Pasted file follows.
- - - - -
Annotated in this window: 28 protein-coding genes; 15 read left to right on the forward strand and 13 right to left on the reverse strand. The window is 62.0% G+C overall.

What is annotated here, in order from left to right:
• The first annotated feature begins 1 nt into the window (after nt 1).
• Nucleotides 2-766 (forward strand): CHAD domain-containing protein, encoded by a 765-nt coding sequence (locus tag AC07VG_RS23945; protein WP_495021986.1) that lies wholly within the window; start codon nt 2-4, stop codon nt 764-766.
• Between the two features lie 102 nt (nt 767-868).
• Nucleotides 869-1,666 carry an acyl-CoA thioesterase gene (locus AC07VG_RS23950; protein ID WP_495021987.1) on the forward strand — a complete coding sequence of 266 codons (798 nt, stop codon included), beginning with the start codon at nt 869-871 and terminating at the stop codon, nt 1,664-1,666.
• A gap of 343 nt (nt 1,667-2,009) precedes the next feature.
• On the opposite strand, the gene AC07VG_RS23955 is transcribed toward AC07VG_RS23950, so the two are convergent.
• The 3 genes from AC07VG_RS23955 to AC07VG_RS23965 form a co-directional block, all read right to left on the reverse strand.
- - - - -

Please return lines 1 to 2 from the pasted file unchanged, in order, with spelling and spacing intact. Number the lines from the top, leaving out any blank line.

Annotated in this window: 28 protein-coding genes; 15 read left to right on the forward strand and 13 right to left on the reverse strand. The window is 62.0% G+C overall.

What is annotated here, in order from left to right: